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The Purloined Boy: The Weirdling Cycle, Book 1 Paperback – April 2, 2009
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Silver Medal Winner of the Moonbeam Children's Book Award
Gold Medal Winner in the National Young Adult Fiction category 2010 IPPY Awards --Independent Publisher
...a great story, ...a pleasure to read. ...beautifully written... -- Teensreadtoo.com
...a fantasy world to rival the most unique. -- FlashlightWorthyBooks.com
...everything that kids look for in Young Adult books and more. ...a major find and certainly a joy to read. -- Fantasy Book Critic
...took me completely by surprise. ...Mortimus Clay's writing style is absolutely charming and sinister all in the same breath... --DreamStuffBooks.com
...a story that anybody can appreciate and indeed thrill to, but whose deeper foundations can be glimpsed by those with eyes to see. --Gilbert Magazine, the offical publication of The American Chesterton Society
This very competent work should appeal to middle grade readers and imagines a world in which children are stolen away from their families. Trapped in Superbia, where stolen boys and girls are watched over by guardians until they become food for the bogeys, Trevor wakes up in cold sweats every night from terrifying dreams. With the help of a spunky mouse named Zephyr and a clever girl named Maggie, Trevor escapes from Superbia and is reunited with Epictetus, a friendly slave from Superbia who is also a member of the Guild of the Sun-Eaters. After being pulled in two directions by guild members with opposing visions, Trevor finds that his greatest mission and adventures lie in the future. ...this jaunty outing -- and its cliffhanger ending -- could be just the beginning of Trevors story. --Publishers Weekly
From the Back Cover
The Purloined Boy is a work of fantasy literature for young adults. In parts dark and grotesque, in others luminous and inspiring; it could be described as R.L. Stine meets Plato. It begins with the question, Where do all those children on the milk cartons go? It provides the answer through the eyes of a boy named Trevor Upjohnthe purloined boy. Trevor endures the misery of life in Superbia but dreams of going home. He finds unlikely allies in an old man, a girl named Maggie, and a strange but powerful mouse named Zephyr.The Purloined Boy brings together the worlds of young adult fantasy and classical philosophy. It reads like a popular young adult fantasy, but for those with eyes to see, the book is suffused with allusions to philosophical themes and insights. These are never presented in a didactic manner; rather they are woven into the story to provide depth and richness without drawing attention to them. The Purloined Boy is intended to be both entertaining and enriching the sort of book that can be read again and again for enjoyment and profit.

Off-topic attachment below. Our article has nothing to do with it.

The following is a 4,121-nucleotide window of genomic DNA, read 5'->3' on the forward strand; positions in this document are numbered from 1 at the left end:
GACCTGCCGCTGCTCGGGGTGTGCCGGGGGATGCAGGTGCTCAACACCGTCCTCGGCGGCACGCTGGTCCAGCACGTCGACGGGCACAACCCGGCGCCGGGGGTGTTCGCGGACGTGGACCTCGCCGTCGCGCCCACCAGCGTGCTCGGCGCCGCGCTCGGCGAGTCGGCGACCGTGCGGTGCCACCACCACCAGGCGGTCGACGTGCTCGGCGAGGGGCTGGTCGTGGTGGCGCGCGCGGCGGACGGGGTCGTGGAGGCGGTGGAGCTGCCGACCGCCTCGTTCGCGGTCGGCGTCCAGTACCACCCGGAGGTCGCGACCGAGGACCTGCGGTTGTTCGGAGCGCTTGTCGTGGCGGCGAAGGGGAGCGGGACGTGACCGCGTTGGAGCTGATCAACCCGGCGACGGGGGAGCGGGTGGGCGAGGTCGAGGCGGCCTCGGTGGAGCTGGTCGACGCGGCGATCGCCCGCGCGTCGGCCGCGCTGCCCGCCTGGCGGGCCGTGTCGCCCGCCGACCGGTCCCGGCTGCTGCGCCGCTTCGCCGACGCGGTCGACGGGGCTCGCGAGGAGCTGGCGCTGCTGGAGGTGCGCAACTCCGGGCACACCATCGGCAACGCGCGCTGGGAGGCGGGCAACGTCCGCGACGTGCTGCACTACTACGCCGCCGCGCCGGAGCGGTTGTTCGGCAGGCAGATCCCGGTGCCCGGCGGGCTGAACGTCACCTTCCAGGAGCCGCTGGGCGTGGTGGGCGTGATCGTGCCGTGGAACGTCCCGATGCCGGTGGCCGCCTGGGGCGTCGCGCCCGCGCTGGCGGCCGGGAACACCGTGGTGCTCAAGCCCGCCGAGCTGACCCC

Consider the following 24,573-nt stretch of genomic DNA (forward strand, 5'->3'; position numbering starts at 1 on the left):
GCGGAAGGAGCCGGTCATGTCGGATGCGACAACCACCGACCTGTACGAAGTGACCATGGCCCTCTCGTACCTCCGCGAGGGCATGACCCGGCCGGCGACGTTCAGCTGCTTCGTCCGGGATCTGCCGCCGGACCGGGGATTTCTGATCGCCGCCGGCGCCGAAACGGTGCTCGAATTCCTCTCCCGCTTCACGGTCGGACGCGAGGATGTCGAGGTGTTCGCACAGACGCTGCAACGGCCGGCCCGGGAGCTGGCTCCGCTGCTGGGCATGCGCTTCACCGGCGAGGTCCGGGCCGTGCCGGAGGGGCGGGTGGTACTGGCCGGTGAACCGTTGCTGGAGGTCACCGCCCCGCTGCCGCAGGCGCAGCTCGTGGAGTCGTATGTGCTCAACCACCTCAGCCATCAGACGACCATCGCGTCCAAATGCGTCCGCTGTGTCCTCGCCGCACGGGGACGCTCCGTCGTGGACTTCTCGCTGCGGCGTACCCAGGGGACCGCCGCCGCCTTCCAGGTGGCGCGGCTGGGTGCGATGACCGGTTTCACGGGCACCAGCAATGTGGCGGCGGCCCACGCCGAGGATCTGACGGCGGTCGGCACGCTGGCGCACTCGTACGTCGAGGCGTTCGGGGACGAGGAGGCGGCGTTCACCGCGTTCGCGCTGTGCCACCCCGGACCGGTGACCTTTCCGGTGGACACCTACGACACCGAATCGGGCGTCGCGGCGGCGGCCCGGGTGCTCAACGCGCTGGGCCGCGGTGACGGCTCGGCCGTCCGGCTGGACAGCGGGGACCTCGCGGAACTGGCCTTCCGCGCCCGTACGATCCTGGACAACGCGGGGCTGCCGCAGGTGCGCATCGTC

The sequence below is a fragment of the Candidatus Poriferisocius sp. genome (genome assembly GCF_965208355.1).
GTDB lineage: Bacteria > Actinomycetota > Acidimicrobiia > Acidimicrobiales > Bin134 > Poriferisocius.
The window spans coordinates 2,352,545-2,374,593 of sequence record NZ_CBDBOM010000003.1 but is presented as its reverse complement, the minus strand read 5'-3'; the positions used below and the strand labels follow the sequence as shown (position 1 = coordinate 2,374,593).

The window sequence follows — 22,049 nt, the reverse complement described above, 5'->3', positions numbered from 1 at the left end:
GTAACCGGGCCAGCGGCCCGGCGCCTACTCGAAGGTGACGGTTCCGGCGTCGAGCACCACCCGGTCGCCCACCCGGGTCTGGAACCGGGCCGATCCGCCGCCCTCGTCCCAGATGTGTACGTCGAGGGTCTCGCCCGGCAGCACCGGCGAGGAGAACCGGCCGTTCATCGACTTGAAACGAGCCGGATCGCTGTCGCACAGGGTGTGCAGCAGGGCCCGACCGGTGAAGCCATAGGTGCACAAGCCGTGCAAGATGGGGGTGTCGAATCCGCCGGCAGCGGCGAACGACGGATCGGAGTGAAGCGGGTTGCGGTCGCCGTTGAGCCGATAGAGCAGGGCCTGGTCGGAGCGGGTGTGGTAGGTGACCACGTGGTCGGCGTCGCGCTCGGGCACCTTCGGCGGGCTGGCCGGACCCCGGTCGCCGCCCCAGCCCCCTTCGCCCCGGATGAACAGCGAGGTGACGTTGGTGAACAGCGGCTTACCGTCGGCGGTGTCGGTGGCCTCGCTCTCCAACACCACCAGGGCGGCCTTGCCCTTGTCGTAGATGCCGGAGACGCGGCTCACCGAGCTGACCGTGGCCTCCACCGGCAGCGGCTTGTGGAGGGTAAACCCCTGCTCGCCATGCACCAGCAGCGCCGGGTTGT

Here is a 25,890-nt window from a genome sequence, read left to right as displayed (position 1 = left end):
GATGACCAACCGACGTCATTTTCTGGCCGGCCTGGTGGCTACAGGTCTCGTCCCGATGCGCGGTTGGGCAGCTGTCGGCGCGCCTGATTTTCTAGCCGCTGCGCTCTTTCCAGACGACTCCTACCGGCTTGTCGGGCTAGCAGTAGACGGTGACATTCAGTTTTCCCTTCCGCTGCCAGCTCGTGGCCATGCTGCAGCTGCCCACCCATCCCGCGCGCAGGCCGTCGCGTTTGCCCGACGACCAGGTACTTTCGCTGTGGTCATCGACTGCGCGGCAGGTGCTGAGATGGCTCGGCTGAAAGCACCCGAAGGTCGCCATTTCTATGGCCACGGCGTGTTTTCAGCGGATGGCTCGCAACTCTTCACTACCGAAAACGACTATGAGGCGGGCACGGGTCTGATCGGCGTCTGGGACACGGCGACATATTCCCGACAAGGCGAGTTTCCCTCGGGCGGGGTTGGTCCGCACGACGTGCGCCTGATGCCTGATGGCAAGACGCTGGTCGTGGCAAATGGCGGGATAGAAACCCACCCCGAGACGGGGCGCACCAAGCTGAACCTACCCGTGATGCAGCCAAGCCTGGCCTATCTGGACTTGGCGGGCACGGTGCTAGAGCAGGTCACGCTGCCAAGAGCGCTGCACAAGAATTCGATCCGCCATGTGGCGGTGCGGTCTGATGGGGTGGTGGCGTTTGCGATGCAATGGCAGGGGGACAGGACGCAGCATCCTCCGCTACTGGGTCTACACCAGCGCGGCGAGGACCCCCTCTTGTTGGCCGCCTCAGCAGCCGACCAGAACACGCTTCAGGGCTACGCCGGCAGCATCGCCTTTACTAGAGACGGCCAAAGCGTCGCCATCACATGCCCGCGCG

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"The Purloined Boy" is a kind of parable (not an allegory, though it beckons an allegorical reading from its audience) about all that is wrong in our modern world—and how to fix it. It awakens us to the horror of modern education and its latent oikophobia—that is, the fear of home. The antidote? Oikophilia—the love of home.
In chapter 5, the doomed protagonist, Trevor, is in a waiting cell in the Sewage Works of Superbia, and he meets the “The Small Voice” he was promised to find and that he would need to follow. The Small Voice is a mouse named Zephyr. Zephyr allows Trevor three questions before they make their escape. Zephyr says, to quote from the book:
“I’ll only give you answers you already know.”
Trevor responds, “Questions, what questions? And why should I ask them if I already know the answers?”
“Good. That’s two out of the three, and they’re excellent questions.”
“Hey, I didn’t mean those to be my questions, I think.”
Ignoring this, the mouse went on, “To your first question—What questions? Good questions. You shouldn’t expect good answers if you don’t ask good questions! Now, to your second excellent question—Why should you ask them if you already know the answers? Because, my boy, asking helps you remember the answers! Here’s a bonus, I’m feeling generous today! Liking the answers takes work. It’s an acquired taste. That’s why so few people ask good questions. They don’t like the answers they already know.”
Trevor does have one question he desperately wants answered, and that question is simple. “Can I get home?” Zephyr’s response is to the point: “Yes.”
There is so much wisdom in this short passage. Every page flies by in this way, and nearly every page has a bit of sage wisdom—and hope. Hope even in the darkness of the cave. This book asks all the right questions, and through the magic of it’s story telling, shapes the reader’s moral imagination to not only like the answers to these “good, excellent questions,” but to love them deeply.
Do your kids a favor and buy this book for them to read. Do yourself a favor and read it to them…or read their book after they’re in bed. But beware! It will lead you to ask the right questions, and many are afraid of the answers to those questions. If that is something you’re afraid of, move along. As TS Eliot said, “Mankind cannot bear very much reality.” But your children can. And this book is an immersion in Reality, not in spite of but rather *because* it is a fantastic tale of the highest order.